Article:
I'm not new to sewing but I am new to sewing purses/bags. My first attempt was with a pattern for a sew-a-long and the pattern called for an interlining. I am wondering if when sewing bags do you always include an interlining? Is it really necessary?
I personally believe EVERYTHING one creates should have an interlining. An interlining creates body. Your finished product will stand out alongside others which do not have interlinings, not to mention the longer life of the project. I still have garments I created 15 years ago and I attribute this to the use of the interlining! Just Imagine a leather handbag you created without an interlining. With the constant movement of the bag it would soon wear the lining. Replacing the lining of a handbag is a huge job! Just my humble opinion! Good luck...
I agree, Shastakatt. I always make an interlining for bags and most garments. As you said, it makes a huge difference in how it lays and looks in addition to longevity. That doesn't mean you have to but I think the benefits you get really justify the extra effort.
I have never interlined anything. What do you use?
You need to use a fabric that is compatible with your fashion fabric. I usually use 50-50 or 60-40 poly/cotton for cotton or cotton/poly slacks. For a handbag I would use bleached muslin but, again, that's dependent upon your fashion fabric: wash/dry first, please. I always pre-shrink my fashion fabric so the interlining and fashion fabric don't shrink independently. Compatibality is the rule!
First I decide how much body I want my project to have and then I use a fabric that will give me the structure I want the finished item to have. I usually use a similar weight fabric for bags but often use a lighter weight fabric for garments that I want to be flowy.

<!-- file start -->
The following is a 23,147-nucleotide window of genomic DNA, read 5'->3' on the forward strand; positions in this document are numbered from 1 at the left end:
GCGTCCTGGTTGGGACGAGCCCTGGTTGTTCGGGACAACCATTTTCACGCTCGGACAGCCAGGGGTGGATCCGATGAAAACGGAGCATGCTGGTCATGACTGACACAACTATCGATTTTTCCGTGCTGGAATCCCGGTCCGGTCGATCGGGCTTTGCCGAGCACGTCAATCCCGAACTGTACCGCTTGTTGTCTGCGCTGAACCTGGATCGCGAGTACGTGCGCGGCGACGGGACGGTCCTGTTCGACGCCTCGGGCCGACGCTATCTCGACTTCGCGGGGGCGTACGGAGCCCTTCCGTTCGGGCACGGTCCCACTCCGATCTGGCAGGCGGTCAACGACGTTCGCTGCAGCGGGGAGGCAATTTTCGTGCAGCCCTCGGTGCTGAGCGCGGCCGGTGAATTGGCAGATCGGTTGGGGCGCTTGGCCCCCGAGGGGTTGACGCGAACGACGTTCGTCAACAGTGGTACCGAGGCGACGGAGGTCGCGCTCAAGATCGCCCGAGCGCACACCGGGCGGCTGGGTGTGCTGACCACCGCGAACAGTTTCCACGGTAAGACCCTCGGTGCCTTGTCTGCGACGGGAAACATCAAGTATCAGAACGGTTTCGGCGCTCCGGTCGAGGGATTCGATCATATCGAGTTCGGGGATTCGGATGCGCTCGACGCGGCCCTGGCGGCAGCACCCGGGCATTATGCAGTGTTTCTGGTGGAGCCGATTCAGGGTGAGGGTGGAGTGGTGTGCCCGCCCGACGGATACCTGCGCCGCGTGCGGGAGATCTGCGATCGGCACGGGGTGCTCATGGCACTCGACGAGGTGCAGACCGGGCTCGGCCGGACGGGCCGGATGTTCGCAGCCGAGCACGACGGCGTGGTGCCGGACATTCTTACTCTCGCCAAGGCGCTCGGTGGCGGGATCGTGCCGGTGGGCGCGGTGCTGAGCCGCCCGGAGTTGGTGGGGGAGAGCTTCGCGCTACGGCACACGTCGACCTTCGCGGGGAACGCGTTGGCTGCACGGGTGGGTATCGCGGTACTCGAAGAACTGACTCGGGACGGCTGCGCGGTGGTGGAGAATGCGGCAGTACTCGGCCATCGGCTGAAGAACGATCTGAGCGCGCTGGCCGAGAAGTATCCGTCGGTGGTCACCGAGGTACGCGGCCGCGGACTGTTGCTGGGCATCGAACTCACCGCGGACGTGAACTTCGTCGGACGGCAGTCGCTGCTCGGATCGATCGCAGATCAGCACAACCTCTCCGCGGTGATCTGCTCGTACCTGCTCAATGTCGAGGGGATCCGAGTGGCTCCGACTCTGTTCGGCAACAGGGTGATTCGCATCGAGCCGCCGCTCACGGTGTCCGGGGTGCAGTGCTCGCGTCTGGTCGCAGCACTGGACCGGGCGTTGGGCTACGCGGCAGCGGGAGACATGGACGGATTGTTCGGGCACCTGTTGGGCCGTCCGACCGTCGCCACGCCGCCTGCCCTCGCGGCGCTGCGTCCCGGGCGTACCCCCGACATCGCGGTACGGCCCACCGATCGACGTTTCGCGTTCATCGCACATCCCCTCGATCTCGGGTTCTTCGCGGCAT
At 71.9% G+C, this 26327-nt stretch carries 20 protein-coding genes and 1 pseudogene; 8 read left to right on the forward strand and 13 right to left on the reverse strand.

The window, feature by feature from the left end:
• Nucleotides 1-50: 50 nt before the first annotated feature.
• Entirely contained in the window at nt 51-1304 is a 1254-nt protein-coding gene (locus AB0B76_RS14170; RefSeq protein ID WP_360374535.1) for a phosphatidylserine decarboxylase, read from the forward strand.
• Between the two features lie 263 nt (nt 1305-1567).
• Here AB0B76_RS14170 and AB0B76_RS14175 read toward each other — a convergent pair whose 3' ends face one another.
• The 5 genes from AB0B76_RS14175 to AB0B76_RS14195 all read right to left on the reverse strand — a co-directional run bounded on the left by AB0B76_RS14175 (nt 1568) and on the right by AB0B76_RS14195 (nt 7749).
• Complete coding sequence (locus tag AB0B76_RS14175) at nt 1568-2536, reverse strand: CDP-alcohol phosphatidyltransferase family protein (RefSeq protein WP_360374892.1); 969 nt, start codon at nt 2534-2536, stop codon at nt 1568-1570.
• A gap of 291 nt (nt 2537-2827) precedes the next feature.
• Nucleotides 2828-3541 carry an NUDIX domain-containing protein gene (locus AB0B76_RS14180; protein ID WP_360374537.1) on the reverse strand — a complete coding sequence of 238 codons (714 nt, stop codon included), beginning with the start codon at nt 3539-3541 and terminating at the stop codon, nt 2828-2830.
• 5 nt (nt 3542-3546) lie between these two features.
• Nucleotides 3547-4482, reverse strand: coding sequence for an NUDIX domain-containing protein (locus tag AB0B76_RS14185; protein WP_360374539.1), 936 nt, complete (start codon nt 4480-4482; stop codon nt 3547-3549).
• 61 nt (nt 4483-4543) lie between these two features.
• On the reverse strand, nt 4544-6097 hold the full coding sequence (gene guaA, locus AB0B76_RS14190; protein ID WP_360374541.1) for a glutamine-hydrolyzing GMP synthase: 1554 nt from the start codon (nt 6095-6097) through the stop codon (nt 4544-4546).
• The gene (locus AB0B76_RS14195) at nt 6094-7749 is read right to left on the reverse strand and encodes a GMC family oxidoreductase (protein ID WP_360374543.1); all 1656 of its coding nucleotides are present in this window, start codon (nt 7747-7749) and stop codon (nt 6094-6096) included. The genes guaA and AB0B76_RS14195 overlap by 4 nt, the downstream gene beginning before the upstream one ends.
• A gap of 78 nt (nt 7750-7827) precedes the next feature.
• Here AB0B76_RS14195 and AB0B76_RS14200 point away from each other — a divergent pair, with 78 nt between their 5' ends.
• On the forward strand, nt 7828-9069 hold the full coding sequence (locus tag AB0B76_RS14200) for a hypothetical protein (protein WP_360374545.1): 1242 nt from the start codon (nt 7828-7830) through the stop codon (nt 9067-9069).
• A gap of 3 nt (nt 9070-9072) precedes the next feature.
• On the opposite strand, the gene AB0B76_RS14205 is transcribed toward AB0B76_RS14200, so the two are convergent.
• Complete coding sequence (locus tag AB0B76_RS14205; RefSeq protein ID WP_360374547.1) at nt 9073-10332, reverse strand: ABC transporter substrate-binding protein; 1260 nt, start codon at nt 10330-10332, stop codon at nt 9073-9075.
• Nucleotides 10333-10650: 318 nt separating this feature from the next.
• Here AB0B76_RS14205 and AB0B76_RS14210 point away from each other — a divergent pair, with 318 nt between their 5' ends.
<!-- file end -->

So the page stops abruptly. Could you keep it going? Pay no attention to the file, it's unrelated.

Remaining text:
I also always wash and dry all my fabric before cutting and sewing.
I've always had issues with the purses I have made and the linings... As in - the linings always seem WAY too big for the purse once I flip it all rightside out. I tack the corners of the lining to the corners of the bag and that helps a little - but not enough. It still looks really sloppy. The patterns I am using all have the lining/body cut using the same patterns. When I try to cut the lining a smidge smaller to make it fit better on the inside - it doesn't line up properly at the top where they have to join. Can anyone provide advice/suggestion to solve this?
for bags, I use fusible fleece interfacing. It'll change your life. ;)
OK - depending on the fabric - I have used that. I I generally use the fusible "extra-firm" for the sides/gusset and then the fusible fleece for the "flap". But then I use another "pretty" fabric to make line the flap and the interior...
Whether the pattern calls for it or not, I cut a pretty lining using the same pieces, fuse the fleece interfacing to both the outside fabric and lining (less floppy), and stitch the lining piece to the outside pieces right sides together leaving an opening for turning like you would when making pillows. That should holds the lining in place and everything matches up nicely.
just to clarify - do you stitch the inside/outside pieces together individually and THEN assemble into the bag shape or do you stitch all the inside pieces together and then all the outside pieces together and then combine?
I stitch like pieces together and then assemble. For example, I stitch the interfaced front outside, and interfaced lining right sides together leaving a small opening, turn it inside out (right sides facing out), stitch the opening closed, and put it aside. Then I do the same for the back. Then the same for the sides, etc. I put in any pockets next and any other embellishments, then sew them together to make the bag. The inside seams are nicely finished too since you're sewing finished pieces together.
When I decided to line my totes I found the only way was to cut the lining the same size, make up the exterior then measure the inside of the exterior bag and adjust the seam on the lining to fit that measurement.
Then there's lots of pinning (I hate pins) to ease it in place, and I slipstitch it together as sewing by hand means you can make sure it goes where you want.
Lastly, when it all looks right, I machine topstitch for strength. A bag bottom helps to keep it all in place too. You have to love your work!